Making work experience work for employers

Why offer work experience?

Providing short-term placements helps employers reach the talent, different perspectives and skills that young people – or career changers – offer. It also provides opportunities for your staff to supervise and mentor, helping to develop their management, leadership and communication skills.

Students bring the interests and needs of the next generation of patients and customers. Engaging with the community also helps boost your profile and customer loyalty. 

Work experience programmes typically involve shadowing an employee and last for around two weeks but there’s no set rule. 

Reach out to a wide range of providers

Contact your local school or college to discuss work experience opportunities. Think about attending careers fairs, open evenings and school events.

Don’t rely on word-of-mouth alone. That can lead to missed opportunities, especially for under-represented groups such as neurodiverse or disabled people.

Be flexible with any criteria such as qualifications. Not everyone has had the same opportunities. Instead, think about relevant skills, such as effective communication. 

The CIPD has an inclusive recruitment guide to help you attract diverse talent and ensure your processes are fair.

The law

You need to consider your legal obligations but this isn’t as onerous as you might imagine. 

Criminal records check

The Disclosure and Barring Service (DBS) check is not compulsory for staff supervising people aged 16-17. You only need a check if an employee’s specific job purpose is looking after under-16 work experience students.

For more information, see the DBS eligibility tool.  

Employment rights

Employment rights and the minimum wage do not apply to students of compulsory school age on work experience. For more information, see the CIPD employment law resource


If your insurer is a member of the Association of British Insurers people on work experience should be covered by your employers’ liability insurance policy. Find out more at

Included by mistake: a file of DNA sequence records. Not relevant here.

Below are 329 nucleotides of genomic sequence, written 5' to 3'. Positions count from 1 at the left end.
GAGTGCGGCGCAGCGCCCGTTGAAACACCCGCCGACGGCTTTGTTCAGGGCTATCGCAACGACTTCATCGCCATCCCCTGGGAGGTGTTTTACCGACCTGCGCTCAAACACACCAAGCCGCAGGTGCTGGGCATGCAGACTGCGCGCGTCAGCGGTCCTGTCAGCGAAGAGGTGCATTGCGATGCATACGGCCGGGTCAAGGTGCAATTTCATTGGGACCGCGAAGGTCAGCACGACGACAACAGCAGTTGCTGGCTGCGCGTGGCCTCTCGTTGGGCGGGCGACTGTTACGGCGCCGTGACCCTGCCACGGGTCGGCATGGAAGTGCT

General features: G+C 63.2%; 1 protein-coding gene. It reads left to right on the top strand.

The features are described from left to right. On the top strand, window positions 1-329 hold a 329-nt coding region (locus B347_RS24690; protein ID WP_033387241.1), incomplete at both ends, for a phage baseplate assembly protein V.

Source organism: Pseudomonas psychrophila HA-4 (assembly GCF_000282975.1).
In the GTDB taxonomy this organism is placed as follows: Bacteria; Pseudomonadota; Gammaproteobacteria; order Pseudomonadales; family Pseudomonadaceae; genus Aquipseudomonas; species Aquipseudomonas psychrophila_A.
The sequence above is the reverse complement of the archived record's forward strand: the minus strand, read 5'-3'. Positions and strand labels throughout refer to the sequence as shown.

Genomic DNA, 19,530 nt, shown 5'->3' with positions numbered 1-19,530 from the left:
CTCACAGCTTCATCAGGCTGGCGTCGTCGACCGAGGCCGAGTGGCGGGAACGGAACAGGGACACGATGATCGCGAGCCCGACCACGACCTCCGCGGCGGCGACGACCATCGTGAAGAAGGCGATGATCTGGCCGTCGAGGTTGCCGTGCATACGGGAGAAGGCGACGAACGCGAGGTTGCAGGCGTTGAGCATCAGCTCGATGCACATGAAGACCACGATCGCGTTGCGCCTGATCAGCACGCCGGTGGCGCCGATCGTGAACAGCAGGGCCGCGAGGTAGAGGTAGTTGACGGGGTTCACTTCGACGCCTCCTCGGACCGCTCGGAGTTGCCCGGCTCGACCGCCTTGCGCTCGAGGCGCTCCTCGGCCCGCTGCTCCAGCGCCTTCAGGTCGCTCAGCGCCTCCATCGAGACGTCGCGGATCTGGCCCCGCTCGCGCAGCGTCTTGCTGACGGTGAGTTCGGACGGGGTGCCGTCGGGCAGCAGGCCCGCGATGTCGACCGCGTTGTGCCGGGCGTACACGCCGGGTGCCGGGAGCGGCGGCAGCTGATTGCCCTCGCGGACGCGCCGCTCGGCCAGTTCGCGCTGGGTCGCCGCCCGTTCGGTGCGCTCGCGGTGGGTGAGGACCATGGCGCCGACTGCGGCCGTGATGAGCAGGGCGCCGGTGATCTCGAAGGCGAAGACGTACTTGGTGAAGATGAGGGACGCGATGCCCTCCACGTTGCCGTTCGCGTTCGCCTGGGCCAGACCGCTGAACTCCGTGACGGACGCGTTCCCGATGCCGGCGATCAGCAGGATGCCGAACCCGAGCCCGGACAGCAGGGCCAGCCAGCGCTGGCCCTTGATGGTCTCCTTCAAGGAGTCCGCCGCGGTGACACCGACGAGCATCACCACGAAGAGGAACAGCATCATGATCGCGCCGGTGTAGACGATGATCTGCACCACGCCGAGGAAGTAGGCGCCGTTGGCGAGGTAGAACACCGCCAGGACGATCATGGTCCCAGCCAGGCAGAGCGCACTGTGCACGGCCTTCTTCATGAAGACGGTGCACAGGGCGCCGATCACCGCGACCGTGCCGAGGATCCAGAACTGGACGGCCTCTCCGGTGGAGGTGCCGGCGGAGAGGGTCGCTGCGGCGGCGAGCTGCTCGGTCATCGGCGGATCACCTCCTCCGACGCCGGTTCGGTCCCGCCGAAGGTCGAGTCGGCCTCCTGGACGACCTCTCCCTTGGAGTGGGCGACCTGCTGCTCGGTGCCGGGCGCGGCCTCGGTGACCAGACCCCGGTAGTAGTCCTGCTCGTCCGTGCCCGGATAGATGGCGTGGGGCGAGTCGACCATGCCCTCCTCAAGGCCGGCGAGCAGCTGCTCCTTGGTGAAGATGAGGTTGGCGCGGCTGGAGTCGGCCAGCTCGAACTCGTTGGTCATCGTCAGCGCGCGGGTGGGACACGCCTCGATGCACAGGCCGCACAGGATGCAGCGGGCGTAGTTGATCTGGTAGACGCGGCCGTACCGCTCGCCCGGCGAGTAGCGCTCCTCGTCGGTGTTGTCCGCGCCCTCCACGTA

Risk assessment 

Employers have to manage risks for all workers, including any particular workplace risks for young people who are new to the environment. They may not be as aware of dangers as experienced workers. If you have fewer than five employees you don’t require a written risk assessment. However, if you are taking on a work experience student for the first time, it’s important to review risk assessments and identify their individual needs before they start. If a work experience student increases staff levels to five temporarily you don’t need a written risk assessment.

Health and safety 

The Health and Safety Executive (HSE) has reviewed their guidance to make it easier for employers to offer work experience. 

As an employer, you are responsible for the student’s health and safety and should manage any significant risks:

  • explain the risks and how they are controlled during the induction
  • check they understand this and know how to raise any health and safety concerns
  • for more advice on health and safety, visit the HSE


An employer that takes on a student of compulsory school age for short-term work experience does not need to pay them on a placement during a further or higher education course. Find out more at ACAS.

For more detail on the legal obligations for employing young people, read the CIPD employment law resource on recruitment.

Before they start

Ask the student to send in a CV to find out more about them. 

Plan what they will do. Give them a variety of tasks and rotate them between teams so they see different aspects of the workplace. You could arrange lunch with different colleagues every day. 

Think about choosing a team member and blocking out time in their schedule to supervise the young person. It’s a great development opportunity.


Young people may not understand the unspoken expectations in the workplace. Provide a brief induction, explaining your organisation, detailing how it is structured, the key people they will meet and their roles.

Offer a tour of the building, including the toilets, first aid facilities, fire exits and evacuation procedures, as well as health and safety information.

Share your plan for what they will do and who they will meet. Be clear about how they will be supported during work experience – explain who will supervise them.

Before they go

At the end of the placement, hold a meeting to review how everything went. Some students may have a diary to complete. Always offer constructive feedback, outlining the positives and any development areas.

Think about offering further support – agreeing to act as a referee or encouraging them to stay in touch.  

Hold a review with the person who supervised the student. What did they gain from the experience?

More information for students